Articulated animals

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The division of living beings into systematics is a continuous subject of research. Different systematic classifications exist side by side and one after the other. The taxon treated here has become obsolete due to new research or is not part of the group systematics presented in the German-language Wikipedia.

In the concept of arthropods (Articulata) are the two taxa annelids (Annelida) and arthropods (Arthropoda) together. The group was first described by Georges Cuvier in 1795 at a lecture to the Société d´Histoire naturelle de Paris as one of the main groups of the animal kingdom (in Cuvier's concept as one of a total of four such main groups).

In the period that followed, the Articulata were considered to be one of the morphologically best secured communities of descent within the Protostomia . It was not until a molecular biological investigation from 1997 that the suspicion arose that annelids and arthropods were not sister groups, ie the assumption of a taxon "Articulata" could be invalid. This result has been repeatedly confirmed at the molecular biological level, so that the arthropods are now regarded as part of the new taxon molting animals (Ecdysozoa).

Moulting animals (Ecdysozoa) instead of articulated animals (Articulata)

On the basis of molecular biological data, the arthropods can be grouped together with the Cycloneurali to form molting animals. Cycloneuralia are Nematoda ( roundworms ), Nematomorpha ( string worms ) , Loricifera ( corset animals ), Priapulida (priapulidae ) and Kinorhyncha ( hookweed ). The gastrotricha ( belly curls ) that used to be included are now considered to be flatworms .

The taxon molting animals can only be supported to a very limited extent morphologically. Similarities ( synapomorphies ) of the cycloneuralia with arthropods are:

  • The possession of a three-layer alpha cuticle with the participation of chitin , which is enlarged in the formation phase after a molt.
  • Moulting is induced by ecdysone (a steroid hormone ).
  • The loss of locomotor cilia

The most important similarities between arthropods and annelids are:

  • A rope ladder nervous system with a cerebral ganglion in the head and a pair of ganglia with an anterior commissure in each segment.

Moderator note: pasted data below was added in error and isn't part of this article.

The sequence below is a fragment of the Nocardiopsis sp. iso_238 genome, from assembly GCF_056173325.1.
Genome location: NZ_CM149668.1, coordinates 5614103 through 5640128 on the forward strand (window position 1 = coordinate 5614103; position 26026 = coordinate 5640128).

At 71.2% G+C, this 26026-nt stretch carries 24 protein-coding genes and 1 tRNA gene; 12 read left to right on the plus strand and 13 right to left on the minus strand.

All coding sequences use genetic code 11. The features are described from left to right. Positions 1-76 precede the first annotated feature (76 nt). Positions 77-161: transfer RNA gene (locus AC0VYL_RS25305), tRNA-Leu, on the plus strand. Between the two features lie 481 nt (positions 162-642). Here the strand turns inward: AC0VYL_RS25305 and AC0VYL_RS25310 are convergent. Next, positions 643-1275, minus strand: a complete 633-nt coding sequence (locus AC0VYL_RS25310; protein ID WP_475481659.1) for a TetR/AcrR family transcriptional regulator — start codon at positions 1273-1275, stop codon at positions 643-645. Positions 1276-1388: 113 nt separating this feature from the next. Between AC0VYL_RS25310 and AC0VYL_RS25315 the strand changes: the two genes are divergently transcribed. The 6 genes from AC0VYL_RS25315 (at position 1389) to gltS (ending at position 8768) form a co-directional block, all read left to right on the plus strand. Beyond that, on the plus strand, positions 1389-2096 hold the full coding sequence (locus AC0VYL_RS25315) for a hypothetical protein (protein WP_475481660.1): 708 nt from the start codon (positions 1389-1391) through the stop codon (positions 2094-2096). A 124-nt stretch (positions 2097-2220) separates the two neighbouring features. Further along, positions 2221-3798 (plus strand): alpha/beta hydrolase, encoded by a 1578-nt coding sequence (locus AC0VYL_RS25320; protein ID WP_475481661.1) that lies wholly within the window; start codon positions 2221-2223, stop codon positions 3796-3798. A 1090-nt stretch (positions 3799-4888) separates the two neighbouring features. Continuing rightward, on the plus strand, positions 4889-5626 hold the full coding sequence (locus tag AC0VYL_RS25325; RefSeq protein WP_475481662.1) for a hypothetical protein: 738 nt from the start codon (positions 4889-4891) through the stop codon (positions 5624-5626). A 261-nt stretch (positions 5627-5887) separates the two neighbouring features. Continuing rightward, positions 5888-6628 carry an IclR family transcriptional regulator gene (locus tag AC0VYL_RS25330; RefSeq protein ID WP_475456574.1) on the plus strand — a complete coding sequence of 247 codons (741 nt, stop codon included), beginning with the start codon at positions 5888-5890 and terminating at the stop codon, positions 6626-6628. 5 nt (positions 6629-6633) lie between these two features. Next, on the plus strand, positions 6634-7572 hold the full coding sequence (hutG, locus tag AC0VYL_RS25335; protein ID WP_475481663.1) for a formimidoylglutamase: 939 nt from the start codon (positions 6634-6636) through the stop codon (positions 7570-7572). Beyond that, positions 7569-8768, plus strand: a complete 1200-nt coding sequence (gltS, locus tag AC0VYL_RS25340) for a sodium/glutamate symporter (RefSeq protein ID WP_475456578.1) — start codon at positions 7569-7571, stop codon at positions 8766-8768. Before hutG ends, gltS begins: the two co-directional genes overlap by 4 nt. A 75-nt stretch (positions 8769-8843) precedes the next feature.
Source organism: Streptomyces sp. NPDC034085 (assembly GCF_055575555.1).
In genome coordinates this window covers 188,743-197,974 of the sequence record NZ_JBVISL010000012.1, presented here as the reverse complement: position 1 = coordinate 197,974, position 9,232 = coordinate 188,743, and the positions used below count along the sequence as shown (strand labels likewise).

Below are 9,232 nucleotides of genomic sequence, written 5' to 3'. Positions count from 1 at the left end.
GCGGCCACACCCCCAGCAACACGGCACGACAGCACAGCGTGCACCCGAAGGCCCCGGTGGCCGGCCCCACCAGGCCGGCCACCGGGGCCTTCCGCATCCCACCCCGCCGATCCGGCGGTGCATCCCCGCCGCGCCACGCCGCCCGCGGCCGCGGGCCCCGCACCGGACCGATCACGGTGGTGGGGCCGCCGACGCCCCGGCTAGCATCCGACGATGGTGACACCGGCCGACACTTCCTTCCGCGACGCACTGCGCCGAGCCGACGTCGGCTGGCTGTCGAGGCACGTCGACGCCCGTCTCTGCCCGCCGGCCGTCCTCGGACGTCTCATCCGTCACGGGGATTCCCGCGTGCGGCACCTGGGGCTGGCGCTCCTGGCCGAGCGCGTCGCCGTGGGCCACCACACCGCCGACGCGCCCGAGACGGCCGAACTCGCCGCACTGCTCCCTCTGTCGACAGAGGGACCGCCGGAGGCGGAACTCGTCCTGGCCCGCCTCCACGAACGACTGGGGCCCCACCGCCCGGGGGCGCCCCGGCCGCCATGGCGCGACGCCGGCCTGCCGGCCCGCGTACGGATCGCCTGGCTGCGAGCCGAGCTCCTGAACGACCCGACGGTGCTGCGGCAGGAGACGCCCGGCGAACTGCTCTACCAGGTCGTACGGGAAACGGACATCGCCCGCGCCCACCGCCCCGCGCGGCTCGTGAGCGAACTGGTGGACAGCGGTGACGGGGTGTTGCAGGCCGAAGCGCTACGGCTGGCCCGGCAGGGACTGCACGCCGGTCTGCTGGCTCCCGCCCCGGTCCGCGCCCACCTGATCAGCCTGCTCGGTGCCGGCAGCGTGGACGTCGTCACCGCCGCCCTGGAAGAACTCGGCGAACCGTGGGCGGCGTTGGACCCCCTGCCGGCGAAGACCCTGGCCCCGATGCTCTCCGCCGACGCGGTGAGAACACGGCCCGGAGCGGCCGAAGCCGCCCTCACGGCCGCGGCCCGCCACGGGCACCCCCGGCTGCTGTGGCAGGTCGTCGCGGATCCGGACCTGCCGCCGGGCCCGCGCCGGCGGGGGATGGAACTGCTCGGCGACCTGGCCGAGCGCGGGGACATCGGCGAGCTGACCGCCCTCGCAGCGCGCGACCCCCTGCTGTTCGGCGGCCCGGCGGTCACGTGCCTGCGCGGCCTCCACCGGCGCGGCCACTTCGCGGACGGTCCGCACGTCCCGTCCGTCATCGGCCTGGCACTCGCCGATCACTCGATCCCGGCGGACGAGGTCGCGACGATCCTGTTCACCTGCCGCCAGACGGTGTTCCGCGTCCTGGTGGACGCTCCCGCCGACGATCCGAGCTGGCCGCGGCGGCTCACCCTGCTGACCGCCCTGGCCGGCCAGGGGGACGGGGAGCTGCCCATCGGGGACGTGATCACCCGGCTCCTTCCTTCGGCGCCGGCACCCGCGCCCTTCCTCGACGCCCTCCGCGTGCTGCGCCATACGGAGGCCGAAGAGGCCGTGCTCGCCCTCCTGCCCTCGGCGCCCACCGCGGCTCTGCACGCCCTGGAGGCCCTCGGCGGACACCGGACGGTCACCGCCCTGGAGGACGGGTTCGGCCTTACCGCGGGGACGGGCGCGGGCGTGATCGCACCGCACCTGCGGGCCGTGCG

• The division of the body into a front end (acron), a rear end (pygidium) and a number of originally homonomous segments.
  • A similar formation and anatomy of these segments, which originally all have a pair of coelom sacs , a few metanephridia as excretory organs, a pair of ganglia of the rope ladder nervous system and a pair of extremities (or their precursors, parapodia).
  • A cuticle with bristles.

Although in the higher (or Eu-) Arthropoda the homogeneity of the segments was greatly modified, ontogenetic studies still support the assumption of homology. The segments of the arthropods, like those of the annelids, are embryonic. In the Cycloneuralia there is a group that has an articulated physique, the Kinorhyncha . Due to the lack of evidence of homology, however, their body sections are not referred to as segments, but as zonites, as they have neither excretory organs nor limb precursors. In addition, their nervous system consists of 8–12 medullary cords, not a rope ladder nervous system as in articulates. However, since 18S rDNA studies also group the nematodes and relatives into the arthropods, neither of the two concepts can be regarded as definitive.

There is also a group of Echinodermata , as well as a taxon of castle-bearing brachiopods (arm pods) called Articulata.


Special zoology part 1: Protozoa and invertebrates, W. Westheide and R. Rieger (Eds.) Spectrum 2006.


  1. Aguinaldo et al. 1997


  • AM Aguinaldo, JM Turbeville, LS Linford, MC Rivera, JR Garey, RA Raff, JA Lake: Evidence for a clade of nematodes, arthropods and other moulting animals. Nature 387, 1997, pp. 489-493.
  • B. Klausnitzer, K. Richter: Tribal history of the articulated animals. Die Neue Brehm-Bücherei 541, Wittenberg Lutherstadt 1981, A. Ziemsen Verlag.

See also

Wiktionary: Articulata  - explanations of meanings, word origins, synonyms, translations